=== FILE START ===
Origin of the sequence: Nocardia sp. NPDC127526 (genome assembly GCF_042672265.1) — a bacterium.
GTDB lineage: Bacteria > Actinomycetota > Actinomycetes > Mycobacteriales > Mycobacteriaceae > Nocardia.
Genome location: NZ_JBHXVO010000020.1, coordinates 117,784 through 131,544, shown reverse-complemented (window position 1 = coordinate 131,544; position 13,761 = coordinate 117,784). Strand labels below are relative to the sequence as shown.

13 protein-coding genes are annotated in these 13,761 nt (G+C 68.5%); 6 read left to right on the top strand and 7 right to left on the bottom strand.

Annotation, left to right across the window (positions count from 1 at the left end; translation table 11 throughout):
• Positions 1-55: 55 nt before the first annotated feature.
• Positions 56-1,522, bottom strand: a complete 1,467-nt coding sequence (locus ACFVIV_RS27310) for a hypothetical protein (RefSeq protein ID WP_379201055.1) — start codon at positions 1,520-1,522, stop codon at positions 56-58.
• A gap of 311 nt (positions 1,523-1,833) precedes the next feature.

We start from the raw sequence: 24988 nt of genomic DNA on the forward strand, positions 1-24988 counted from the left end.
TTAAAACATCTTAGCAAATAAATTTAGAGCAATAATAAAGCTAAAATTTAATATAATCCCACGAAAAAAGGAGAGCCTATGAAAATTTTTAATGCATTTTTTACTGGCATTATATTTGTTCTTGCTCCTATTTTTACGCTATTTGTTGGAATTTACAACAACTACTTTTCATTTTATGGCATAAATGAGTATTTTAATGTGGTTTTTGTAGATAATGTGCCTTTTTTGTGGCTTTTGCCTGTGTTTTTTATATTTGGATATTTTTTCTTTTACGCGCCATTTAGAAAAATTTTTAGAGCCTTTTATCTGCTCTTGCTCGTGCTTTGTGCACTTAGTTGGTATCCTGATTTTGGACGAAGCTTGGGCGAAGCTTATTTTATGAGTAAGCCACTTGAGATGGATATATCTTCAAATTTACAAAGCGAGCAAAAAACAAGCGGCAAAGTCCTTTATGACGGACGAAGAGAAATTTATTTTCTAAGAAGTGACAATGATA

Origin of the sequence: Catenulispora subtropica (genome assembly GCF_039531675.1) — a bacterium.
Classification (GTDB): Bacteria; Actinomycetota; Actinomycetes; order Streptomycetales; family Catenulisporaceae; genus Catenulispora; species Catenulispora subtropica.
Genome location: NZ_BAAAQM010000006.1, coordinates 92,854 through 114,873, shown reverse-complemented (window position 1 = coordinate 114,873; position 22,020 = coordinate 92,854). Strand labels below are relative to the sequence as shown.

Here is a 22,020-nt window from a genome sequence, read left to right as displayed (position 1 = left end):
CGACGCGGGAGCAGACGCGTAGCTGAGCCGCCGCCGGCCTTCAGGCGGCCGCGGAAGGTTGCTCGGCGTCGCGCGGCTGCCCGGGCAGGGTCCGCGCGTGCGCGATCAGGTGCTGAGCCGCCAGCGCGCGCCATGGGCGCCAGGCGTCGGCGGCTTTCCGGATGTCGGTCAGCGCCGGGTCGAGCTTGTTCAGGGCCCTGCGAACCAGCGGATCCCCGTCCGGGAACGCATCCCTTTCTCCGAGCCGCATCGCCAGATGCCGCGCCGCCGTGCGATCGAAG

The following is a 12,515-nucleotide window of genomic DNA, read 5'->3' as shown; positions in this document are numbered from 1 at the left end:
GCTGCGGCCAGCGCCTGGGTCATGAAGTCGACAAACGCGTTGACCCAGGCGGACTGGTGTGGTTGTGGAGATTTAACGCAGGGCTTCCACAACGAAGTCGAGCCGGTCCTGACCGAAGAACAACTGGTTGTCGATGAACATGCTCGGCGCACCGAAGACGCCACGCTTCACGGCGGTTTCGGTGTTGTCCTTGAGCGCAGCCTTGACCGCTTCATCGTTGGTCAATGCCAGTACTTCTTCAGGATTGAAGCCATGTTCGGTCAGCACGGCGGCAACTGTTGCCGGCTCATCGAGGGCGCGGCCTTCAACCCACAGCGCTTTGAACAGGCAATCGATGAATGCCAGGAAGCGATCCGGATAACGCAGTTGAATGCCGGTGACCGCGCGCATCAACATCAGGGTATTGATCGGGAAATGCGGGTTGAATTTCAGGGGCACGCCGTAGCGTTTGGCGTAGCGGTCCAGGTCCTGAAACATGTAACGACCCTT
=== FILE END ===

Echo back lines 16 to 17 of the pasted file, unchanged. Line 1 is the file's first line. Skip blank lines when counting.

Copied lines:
The following is a 12,515-nucleotide window of genomic DNA, read 5'->3' as shown; positions in this document are numbered from 1 at the left end:
GCTGCGGCCAGCGCCTGGGTCATGAAGTCGACAAACGCGTTGACCCAGGCGGACTGGTGTGGTTGTGGAGATTTAACGCAGGGCTTCCACAACGAAGTCGAGCCGGTCCTGACCGAAGAACAACTGGTTGTCGATGAACATGCTCGGCGCACCGAAGACGCCACGCTTCACGGCGGTTTCGGTGTTGTCCTTGAGCGCAGCCTTGACCGCTTCATCGTTGGTCAATGCCAGTACTTCTTCAGGATTGAAGCCATGTTCGGTCAGCACGGCGGCAACTGTTGCCGGCTCATCGAGGGCGCGGCCTTCAACCCACAGCGCTTTGAACAGGCAATCGATGAATGCCAGGAAGCGATCCGGATAACGCAGTTGAATGCCGGTGACCGCGCGCATCAACATCAGGGTATTGATCGGGAAATGCGGGTTGAATTTCAGGGGCACGCCGTAGCGTTTGGCGTAGCGGTCCAGGTCCTGAAACATGTAACGACCCTT